Blogger: Kate Blincoe, Communications Manager
2012 is the year of pomp and circumstance; it will be remembered for its huge events and public display. It is a year to feel proud of our nation as a great party host. However, anyone who has ever thrown a party, particularly one with outdoors elements, can imagine the amount of work that has to go on behind the scenes.
I love the London 2012 stats that make you see the Games and all the background slog in a whole new light. Did you know that 200 buildings have been demolished, 4,000 trees have been planted and 300,000 wetland plants are in the Olympic Park’s river and wetland area? As you watch the Games from home, it will be hard to imagine the 200,000 strong workforce making it all happen, yet it wouldn’t work unless every last detail is planned and scrutinised.
I feel the same way about nature reserves. As you wander through a swaying reedbed or gently undulating heathland, purple with heather and fragrant with gorse, it is easy to think that it is natural. However, maintaining and restoring wild environments in today’s busy, changing world takes a great deal of work and planning.
In the reedbed, the reeds must be cut to keep them healthy. This was once the traditional role of the reed cutter who managed the reed beds sustainably to ensure a supply of thatching material for local houses. Now, teams of staff and volunteers must cut and remove the reeds on a rotation system, so the new reeds (so much better for wildlife such as the bittern) can thrive.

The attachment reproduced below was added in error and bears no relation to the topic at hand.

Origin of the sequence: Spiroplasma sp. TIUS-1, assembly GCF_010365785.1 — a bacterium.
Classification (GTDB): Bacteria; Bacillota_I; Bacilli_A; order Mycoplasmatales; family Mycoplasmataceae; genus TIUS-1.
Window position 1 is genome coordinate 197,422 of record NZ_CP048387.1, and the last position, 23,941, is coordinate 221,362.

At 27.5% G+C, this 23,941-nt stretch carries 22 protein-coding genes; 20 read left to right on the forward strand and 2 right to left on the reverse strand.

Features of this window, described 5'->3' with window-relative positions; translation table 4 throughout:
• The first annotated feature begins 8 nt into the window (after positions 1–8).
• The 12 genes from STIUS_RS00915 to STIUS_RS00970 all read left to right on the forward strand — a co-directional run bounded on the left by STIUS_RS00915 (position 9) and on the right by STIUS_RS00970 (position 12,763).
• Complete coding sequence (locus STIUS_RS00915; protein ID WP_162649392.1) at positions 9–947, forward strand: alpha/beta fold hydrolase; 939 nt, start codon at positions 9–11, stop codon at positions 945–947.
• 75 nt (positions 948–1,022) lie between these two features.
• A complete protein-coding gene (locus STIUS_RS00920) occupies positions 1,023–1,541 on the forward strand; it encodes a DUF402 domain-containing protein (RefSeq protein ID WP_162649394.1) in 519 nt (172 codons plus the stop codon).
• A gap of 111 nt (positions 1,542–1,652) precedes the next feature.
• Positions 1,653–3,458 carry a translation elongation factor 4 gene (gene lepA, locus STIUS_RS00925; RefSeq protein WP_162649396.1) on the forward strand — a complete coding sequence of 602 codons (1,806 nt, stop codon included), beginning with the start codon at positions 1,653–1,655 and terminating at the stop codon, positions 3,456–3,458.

The heathland, where you may encounter freakily wonderful birds such as nightjars and stone curlews, is no more an accident than the carefully engineered park and ride network for the Games. Over time, heathland is encroached by scrub and becomes woodland. Also, many open spaces were planted on with dense commercial conifer forests which are dark and uninviting for most wildlife. Tree felling and scrub bashing are just some of the actions that have to happen to make a thriving heathland. This is hands-on, labour intensive stuff.
The way I see it, our birds and wildlife are just like the athletes; they complete amazing feats of endurance, many migrating thousands of miles to be with us, they stun us with their speed and agility and entertain us, taking us out of the humdrum of everyday while we watch them. But none of it would be possible without an army of helpers.
I will be delighting in the Games (nearly as much as my husband who has tickets for women’s beach volleyball), and will be sad when they are over. I will however, be consoled by the ongoing amazement of our British wildlife where feats of strength and wonder are played out every single day. It takes just as much commitment and planning to keep it that way as it does to put the Olympics on. Thank you to all of you out who are stepping up for nature.
Photos by Ben Hall and Andy Hay (RSPB images)